#5onFri: Five Ways Writers Can Be Accountable

by Linda Bernadette Burgess and Diane DeMasi Johnson
published in Community

Sometimes even the best of intentions can go wrong. You have a plan to write, but then Monday turns into Friday and your goal is nothing but a distant memory, cast aside for the completion of daily errands. Or you pull up your writer’s chair and sink in with ideas flowing, but the doorbell chimes and your heartbroken friend needs help. Or your phone rings and the school informs you that your child is sick, please pick-up immediately.

We get it. We’ve all been there. Gabriela says these are the times to Honor Your Reality.

But what happens when our wheel of reality becomes distorted? When we allow frivolous errands priority over our writing time? Well, ideally your best writing buddy will boot your wheel back on track,  remind you that you wouldn’t miss a doctor’s appointment for your physical health, so why dismiss your mental health by ignoring your writing desires?

Once your wheel is righted, you’ll want to stay on track. So carve out writing time, protect that time like you would a vital appointment, and utilize one or more of the following ideas to be accountable to your goals.

1) Sign-up for a conference where you can pitch your work

Pitching your work at a conference has many benefits. It gives you a deadline. It spurs you into action and fires up your writing so that you make consistent progress to have your manuscript ready for submitting. An added benefit is that once at the conference, you will learn so much to improve your writing and return home eager to write more.

2) Rewards or Consequences

You are either a person who lives for a reward or you’re the person who will do anything to avoid a consequence.

Linda is a rewards person, and she can push herself to attain that spiffy new journal. Diane is of the “avoid punishment at all costs” type. She sets the most horrific consequences, then works hard to avoid them. For example, Diane might tell her husband about the goal she needs complete by the end of the week. If by 5:00 p.m. on Friday she hasn’t met that goal, she will clean the shower drain of hair. Diane made that deadline, much to the chagrin of her husband. Side note: Beware spouses that try to thwart your best efforts so they can avoid the nasty consequence you’ve devised!

3) Poster and Vision Board/ Revision Timeline Worksheet

A great way to stay accountable to your writing is to use reminders with visual stimulants that will keep those characters and stories awake. Pick a place where you can hang up a vision/mood board that you will see daily. Hang up clippings of words and pictures that inspire your writing and story. When you see the board, the story will spark and stay active in your mind even when you can’t be with it one hundred percent. You may feel your characters begin to stir and talk. Keep a notepad with you just in case they say anything significant. Doing this can create excitement to meet your scheduled writing time, and will help you get right to work when you sit down to write.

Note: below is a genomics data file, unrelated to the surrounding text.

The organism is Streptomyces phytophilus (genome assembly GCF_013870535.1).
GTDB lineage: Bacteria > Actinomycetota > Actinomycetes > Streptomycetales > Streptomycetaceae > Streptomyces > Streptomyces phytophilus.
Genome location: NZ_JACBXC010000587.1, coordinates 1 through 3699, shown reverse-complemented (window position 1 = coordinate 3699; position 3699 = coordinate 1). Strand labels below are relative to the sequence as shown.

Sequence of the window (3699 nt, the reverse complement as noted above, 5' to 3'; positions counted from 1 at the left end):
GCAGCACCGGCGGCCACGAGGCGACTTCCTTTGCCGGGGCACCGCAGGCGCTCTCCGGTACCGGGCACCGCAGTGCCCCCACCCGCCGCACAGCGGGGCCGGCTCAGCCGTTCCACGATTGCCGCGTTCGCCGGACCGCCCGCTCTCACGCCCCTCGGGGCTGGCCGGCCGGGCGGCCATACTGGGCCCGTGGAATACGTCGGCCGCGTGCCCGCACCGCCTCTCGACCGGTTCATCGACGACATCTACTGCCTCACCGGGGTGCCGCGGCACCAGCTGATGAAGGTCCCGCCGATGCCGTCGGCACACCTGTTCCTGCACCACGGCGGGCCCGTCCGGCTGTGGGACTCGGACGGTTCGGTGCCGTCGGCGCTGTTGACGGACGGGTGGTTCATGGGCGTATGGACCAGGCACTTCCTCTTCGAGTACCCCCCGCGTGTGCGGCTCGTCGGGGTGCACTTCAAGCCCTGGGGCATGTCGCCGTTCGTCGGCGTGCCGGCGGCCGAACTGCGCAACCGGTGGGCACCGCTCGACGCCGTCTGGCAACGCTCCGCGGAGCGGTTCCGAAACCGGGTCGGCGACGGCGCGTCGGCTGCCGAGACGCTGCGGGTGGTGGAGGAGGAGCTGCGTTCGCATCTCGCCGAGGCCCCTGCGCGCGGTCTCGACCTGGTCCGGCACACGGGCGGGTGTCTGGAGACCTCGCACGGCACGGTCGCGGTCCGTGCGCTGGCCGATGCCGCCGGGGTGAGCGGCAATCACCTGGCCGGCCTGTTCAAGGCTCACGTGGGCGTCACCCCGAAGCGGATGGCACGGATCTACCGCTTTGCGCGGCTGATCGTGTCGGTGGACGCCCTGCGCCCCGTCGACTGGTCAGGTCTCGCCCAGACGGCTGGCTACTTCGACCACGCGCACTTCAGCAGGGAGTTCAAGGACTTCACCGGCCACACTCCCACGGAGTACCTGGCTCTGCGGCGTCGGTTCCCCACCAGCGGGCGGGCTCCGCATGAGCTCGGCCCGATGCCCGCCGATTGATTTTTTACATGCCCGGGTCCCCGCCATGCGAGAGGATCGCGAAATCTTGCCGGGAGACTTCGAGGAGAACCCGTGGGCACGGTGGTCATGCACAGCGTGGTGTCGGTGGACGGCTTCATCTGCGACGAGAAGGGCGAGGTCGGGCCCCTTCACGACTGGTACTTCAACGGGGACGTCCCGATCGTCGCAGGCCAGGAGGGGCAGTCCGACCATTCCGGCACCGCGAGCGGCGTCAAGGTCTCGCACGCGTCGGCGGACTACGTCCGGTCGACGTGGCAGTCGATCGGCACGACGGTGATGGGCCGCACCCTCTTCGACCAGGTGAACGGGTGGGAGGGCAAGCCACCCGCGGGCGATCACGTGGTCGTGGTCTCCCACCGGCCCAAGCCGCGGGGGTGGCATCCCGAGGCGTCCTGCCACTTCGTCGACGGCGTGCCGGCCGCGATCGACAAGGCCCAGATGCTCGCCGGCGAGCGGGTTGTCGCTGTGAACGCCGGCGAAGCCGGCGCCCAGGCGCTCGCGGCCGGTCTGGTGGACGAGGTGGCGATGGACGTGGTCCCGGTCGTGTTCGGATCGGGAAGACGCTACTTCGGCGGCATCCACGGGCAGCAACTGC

You can use worksheets on this board as well. Check out this Revision Timeline Worksheet, inspired by Gabriela.

If you are in the process of working on the final draft of your novel this worksheet can keep you focused and looking forward to getting work done.

4) Online Courses

Being in a virtual classroom is convenient. It will save you time not having to travel to a class, which will give you more time for your writing. But also, you will be learning and  applying, and many of the exercises/homework can be applied to your Work in Progress.

5) Find an Accountability Partner

If you feel a connection to another writer that you have met at a conference or online, maybe they will be the perfect accountability partner for you.

So, don’t be shy, reach out to that person. If you decide to give it a try, be consistent, but realize there may be weeks that you both need to miss. Honor that, then pick it back up and get into your schedule again. In talking through your process, stating your goals, and knowing that your weekly lifeline chat is on the horizon, you will find comfort and drive to keep going, to be accountable, to keep getting in that chair to write!

Linda Bernadette Burgess and Diane DeMasi Johnson met while participating in DIYMFA 101. They discovered they shared more than a desire to further their writing skills. They became accountability partners. That partnership grew into a friendship and led to the creation of WeGotThisWriteNow.com. Sprint with Linda and Diane using the hashtag #SprintWithWGT.

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